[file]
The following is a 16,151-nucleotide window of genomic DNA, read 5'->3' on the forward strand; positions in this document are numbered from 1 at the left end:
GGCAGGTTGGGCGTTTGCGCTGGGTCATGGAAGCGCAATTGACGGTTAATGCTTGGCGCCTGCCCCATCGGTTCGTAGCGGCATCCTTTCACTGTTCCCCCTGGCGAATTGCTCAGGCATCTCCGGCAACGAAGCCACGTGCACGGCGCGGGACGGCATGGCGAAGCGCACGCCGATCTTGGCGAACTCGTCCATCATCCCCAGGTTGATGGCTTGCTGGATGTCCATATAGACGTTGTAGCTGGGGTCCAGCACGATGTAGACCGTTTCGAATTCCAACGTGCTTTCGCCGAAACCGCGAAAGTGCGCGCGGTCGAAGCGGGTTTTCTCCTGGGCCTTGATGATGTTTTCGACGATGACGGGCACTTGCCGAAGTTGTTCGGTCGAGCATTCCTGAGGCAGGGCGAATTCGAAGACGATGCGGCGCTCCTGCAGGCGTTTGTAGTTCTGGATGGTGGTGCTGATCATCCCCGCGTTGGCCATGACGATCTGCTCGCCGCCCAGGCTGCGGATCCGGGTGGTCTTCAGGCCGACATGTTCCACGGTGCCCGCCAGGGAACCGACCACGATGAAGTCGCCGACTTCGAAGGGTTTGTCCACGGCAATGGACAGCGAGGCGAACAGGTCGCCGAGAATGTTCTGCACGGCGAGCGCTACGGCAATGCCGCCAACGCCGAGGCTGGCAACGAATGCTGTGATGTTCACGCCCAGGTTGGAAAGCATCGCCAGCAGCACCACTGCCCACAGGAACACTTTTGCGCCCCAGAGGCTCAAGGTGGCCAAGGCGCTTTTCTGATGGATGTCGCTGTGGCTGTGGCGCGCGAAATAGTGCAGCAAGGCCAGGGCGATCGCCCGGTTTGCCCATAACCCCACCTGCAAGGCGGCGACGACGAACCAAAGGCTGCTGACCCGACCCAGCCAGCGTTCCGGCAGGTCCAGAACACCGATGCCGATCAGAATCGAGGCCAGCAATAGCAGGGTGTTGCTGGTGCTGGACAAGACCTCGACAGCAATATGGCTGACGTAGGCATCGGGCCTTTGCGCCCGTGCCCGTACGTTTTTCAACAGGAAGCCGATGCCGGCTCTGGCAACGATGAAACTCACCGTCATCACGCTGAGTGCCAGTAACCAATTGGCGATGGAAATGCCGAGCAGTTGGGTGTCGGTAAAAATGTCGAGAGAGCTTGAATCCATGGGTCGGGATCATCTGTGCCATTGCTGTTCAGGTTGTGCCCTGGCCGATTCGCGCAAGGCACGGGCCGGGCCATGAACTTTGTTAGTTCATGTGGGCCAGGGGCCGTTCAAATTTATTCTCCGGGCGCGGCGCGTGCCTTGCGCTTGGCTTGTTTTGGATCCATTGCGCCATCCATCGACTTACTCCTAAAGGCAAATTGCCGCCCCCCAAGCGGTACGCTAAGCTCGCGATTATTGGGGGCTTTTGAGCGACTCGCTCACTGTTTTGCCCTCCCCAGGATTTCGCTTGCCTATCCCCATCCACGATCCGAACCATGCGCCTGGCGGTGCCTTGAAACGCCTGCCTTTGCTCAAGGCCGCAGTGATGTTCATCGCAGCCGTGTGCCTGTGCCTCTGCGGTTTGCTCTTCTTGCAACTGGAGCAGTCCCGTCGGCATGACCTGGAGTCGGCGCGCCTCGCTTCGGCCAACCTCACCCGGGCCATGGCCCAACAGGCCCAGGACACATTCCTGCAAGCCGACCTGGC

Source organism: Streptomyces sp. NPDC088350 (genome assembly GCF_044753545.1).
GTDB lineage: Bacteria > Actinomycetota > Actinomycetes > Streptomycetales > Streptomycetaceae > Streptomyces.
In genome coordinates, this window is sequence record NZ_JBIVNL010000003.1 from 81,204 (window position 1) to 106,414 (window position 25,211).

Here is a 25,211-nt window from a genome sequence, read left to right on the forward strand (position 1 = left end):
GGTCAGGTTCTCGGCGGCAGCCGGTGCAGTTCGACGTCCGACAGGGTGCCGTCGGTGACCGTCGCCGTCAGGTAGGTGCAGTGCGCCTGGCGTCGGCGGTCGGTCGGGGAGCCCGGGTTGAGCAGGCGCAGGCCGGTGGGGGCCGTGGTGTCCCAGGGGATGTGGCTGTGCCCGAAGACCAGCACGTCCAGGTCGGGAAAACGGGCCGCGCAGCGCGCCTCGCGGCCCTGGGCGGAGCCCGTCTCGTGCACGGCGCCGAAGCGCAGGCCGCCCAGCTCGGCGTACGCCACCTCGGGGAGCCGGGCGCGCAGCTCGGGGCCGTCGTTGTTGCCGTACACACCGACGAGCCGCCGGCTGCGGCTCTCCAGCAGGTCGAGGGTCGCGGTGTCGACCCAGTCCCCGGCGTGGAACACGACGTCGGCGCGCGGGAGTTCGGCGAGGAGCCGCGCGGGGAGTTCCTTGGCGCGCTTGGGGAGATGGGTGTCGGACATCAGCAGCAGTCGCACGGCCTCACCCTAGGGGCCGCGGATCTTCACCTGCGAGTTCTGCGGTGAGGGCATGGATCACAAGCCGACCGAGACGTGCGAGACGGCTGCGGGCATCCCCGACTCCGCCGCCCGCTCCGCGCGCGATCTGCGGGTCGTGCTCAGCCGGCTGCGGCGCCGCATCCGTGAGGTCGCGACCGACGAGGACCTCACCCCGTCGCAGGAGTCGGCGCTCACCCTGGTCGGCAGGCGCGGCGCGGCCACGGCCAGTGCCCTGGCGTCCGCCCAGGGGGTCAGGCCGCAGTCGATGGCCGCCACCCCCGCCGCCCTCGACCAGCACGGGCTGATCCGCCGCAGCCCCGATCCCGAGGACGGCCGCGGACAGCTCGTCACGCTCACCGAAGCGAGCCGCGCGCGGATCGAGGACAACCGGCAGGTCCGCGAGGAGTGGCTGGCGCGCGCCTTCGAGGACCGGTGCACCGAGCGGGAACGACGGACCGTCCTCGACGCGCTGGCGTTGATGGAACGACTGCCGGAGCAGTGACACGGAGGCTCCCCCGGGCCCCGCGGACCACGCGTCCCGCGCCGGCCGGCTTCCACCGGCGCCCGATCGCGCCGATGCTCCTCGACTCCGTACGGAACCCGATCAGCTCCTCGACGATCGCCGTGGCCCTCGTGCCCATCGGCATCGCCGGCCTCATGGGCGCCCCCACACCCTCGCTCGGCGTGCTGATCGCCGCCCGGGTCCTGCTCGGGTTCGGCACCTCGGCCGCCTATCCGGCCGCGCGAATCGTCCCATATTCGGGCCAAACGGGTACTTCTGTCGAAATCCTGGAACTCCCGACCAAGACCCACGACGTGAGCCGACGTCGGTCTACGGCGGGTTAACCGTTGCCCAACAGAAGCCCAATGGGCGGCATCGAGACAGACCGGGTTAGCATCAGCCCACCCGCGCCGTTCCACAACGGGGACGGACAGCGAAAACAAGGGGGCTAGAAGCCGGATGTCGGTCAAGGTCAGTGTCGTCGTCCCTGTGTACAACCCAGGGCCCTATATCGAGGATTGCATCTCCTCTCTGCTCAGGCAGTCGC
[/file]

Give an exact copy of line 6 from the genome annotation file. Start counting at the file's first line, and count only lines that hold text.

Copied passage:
Here is a 25,211-nt window from a genome sequence, read left to right on the forward strand (position 1 = left end):